With the new year comes new resolutions. Even if we don’t write them down somewhere, we all have at least one goal that we want to accomplish by the end of the year. If you don’t, then that is a whole other story.
Each year, many of us make New Year’s Resolutions. Some of us lock them away in a secret folder on our laptops whereas others fearlessly post them on Facebook.
Resolutions become an annual tradition for people, but the tradition of breaking them tends to follow.
Why is it so hard for us to complete a goal that we made for ourselves? Even though we have a 12 month deadline, most resolutions we make are broken within the first few.
I have come up with three helpful tips on how to keep your promises to yourself this year.
Number one: make reasonable goals.
This simply means make your goals ones that you know that you can reach. There is nothing wrong with setting them to be a little challenging but going to extremes isn’t a good idea. If you set your goals too high, you are basically setting yourself up for failure. Make sure you know it’s something you can accomplish.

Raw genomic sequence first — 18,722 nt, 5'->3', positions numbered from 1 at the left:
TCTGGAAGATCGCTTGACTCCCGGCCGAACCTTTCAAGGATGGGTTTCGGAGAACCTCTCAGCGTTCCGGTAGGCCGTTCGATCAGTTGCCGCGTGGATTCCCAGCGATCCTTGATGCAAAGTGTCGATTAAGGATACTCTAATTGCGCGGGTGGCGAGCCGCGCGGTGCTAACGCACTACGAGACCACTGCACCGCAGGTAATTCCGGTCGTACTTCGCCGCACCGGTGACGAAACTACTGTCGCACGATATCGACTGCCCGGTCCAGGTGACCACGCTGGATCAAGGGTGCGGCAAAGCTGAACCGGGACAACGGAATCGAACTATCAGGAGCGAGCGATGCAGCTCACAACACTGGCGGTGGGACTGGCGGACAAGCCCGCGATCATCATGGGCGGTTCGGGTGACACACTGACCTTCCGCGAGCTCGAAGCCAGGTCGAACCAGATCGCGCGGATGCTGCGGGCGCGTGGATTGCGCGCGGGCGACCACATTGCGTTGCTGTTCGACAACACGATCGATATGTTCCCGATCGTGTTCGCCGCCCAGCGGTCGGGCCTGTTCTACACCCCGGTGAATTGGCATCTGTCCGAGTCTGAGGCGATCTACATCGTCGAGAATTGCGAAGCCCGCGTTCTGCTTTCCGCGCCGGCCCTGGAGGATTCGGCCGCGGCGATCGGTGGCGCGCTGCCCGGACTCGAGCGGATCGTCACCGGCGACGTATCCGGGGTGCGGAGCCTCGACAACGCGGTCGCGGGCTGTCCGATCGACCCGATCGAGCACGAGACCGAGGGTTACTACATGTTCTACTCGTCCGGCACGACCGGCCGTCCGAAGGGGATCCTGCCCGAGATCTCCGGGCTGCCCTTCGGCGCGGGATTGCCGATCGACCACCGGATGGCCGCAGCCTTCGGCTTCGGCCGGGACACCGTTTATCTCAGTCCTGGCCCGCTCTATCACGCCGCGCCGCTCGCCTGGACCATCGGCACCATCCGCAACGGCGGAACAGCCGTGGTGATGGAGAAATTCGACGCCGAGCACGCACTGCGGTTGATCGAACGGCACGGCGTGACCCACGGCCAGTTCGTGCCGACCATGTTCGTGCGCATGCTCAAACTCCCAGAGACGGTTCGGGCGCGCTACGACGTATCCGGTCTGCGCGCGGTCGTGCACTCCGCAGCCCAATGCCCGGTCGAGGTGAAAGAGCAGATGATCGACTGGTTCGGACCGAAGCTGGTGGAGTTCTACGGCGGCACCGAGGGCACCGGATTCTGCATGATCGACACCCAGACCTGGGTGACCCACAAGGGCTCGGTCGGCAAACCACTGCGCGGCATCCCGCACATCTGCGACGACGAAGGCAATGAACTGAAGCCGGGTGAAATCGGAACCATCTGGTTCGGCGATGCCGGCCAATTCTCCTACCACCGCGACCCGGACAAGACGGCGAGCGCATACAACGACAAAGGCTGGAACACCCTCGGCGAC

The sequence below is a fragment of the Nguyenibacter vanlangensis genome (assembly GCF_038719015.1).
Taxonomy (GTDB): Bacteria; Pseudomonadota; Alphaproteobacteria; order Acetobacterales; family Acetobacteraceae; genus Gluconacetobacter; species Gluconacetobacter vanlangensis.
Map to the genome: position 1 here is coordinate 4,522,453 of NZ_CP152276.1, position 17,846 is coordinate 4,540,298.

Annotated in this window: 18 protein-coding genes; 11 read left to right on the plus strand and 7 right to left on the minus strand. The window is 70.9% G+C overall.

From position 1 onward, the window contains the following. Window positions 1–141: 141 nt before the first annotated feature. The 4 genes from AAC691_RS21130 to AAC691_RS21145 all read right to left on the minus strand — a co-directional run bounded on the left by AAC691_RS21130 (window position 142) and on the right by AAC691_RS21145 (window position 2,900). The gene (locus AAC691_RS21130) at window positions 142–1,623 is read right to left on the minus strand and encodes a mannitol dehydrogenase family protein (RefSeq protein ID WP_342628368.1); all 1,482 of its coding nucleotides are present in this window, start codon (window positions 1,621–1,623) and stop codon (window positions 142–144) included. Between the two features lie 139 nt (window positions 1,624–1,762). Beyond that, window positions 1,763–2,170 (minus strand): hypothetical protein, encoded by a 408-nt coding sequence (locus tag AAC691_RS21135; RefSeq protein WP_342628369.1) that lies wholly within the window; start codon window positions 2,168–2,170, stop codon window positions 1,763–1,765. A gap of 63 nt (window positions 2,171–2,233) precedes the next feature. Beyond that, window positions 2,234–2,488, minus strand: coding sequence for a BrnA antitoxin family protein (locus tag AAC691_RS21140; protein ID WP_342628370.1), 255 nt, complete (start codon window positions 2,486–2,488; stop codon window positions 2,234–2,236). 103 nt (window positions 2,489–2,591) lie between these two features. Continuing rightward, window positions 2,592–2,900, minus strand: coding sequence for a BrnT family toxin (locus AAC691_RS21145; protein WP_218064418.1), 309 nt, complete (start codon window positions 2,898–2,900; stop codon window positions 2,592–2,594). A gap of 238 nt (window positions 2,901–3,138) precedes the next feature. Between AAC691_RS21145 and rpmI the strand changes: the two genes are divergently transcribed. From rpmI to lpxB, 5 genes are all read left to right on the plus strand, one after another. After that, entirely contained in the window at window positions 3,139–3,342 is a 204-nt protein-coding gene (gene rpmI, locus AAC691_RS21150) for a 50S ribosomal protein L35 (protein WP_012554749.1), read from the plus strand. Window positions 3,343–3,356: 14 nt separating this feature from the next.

Number two: don’t overload yourself with goals.
Try and keep your resolutions to a minimum. There is no point in having a long list of goals. It will be troublesome and stressful trying to complete all of them. In addition, you run the risk of forgetting most of them, even the important ones. Make your goals simple and very straight to the point.
Number three: share your plans with others.
Let your family and friends know about your goals. Ask them to get involved with helping you cross off your list. If you are trying to get in shape this year, ask your friends to go to the gym with you. Find others with similar goals, that way they can get tackled together. Sharing your goals with others means that you will want to try harder and are less likely to let yourself down, and your peers too.
Go back through your list of resolutions and pick out the jokes and the ridiculous ones. Pick out the ones that you copied from your friends’ lists and tell someone about your plans. Make this year a better one with a better you.